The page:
There was a bit of nostalgia in Ryan Suter's voice at the USA Hockey's Olympic orientation session Tuesday, as he talked about how close his team came to a Gold medal in Vancouver.
Suter is no stranger to international competition, having already represented America in Vancouver. He also was a member of the first U.S. World Junior National Team to take home the Gold at the 2004 World Junior Championships. Having tasted international Gold and disappointment in Vancouver, Suter’s goal is to stand on the top podium in Sochi.
"It could be your last chance to represent your country on the world stage,” the Wild blueliner said about the significance of the upcoming Olympics events. “It could also be the last time you get to play with these guys (from other NHL teams) and so you want to make the most of it."
Suter and fellow Team USA orientation camp invitees, including Wild teammate Zach Parise, were part of the unveiling ceremony of the country’s new Olympic hockey uniform. The jerseys are dark, navy blue, with an enlarged USA Hockey crest on the front, and feature vertical red and white stripes below the USA logo on the crest. The alternate uniform is dark navy blue at the top, with the lower two-thirds white, separated by a horizontal thick red stripe. On the inside back of the jerseys, where the label would normally be found, is the inscription " Land of the Free, Home of the Brave." The NHL Network's Kathryn Tappen emceed the ceremony.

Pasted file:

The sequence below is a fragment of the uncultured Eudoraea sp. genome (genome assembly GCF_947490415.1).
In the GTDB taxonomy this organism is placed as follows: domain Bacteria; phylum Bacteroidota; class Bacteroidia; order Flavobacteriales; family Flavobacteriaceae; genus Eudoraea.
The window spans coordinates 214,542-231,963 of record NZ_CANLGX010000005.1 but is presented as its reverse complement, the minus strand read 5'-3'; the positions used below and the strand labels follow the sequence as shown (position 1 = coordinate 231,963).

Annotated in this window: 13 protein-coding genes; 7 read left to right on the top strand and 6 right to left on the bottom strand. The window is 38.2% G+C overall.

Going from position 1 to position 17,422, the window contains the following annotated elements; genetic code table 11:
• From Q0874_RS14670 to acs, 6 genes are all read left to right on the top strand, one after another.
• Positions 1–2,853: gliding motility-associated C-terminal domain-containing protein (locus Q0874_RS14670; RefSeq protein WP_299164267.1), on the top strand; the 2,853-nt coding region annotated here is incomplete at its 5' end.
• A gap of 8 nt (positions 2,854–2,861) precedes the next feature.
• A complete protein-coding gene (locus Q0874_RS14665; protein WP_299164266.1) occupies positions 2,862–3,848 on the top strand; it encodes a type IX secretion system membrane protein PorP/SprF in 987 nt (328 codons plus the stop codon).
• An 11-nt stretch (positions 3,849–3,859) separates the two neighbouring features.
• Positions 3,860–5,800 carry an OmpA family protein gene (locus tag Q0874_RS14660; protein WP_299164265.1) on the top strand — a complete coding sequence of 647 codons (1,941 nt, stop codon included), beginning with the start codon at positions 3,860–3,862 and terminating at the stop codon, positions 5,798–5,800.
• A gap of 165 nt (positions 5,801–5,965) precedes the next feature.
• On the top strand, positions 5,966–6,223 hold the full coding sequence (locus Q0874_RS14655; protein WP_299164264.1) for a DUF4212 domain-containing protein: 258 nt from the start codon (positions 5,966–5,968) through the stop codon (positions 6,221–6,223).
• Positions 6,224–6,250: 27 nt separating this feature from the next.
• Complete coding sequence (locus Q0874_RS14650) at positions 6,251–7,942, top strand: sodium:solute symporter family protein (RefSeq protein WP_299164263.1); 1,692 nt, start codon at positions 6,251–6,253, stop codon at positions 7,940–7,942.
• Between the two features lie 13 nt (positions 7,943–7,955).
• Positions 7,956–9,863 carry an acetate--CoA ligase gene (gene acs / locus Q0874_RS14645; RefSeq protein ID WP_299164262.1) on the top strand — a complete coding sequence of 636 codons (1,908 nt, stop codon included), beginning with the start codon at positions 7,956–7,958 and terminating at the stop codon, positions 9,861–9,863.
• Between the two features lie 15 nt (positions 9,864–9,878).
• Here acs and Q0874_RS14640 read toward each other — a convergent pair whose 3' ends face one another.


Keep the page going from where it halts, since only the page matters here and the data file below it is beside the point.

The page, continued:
For his part, Team USA Head Coach Dan Bylsma said, "(This is) the highest honor of my career.” He added, “as I grew yup playing hockey, before I ever thought about winning, or coaching a Stanley Cup-winning team, I thought about winning the Hockey Gold Medal at the Olympics.”
Bylsma will be concentrating on coaching the Pittsburgh Penguins during the regular season, while paying special attention to the U.S.-born players invited to the Olympic team who are playing against the Pens. He said all the assistant coaches and Olympic team General Manager Dave Poile, of the Nashville Predators, would be watching each one of the 48 players selected in order to make the best possible choices for the Olympic squad.
Although the selection process is still in its infancy, Suter and Parise should be shoe-ins to make the team and represent America for the second-straight Olympics.
Special to Wild.com from Andrew Guthrie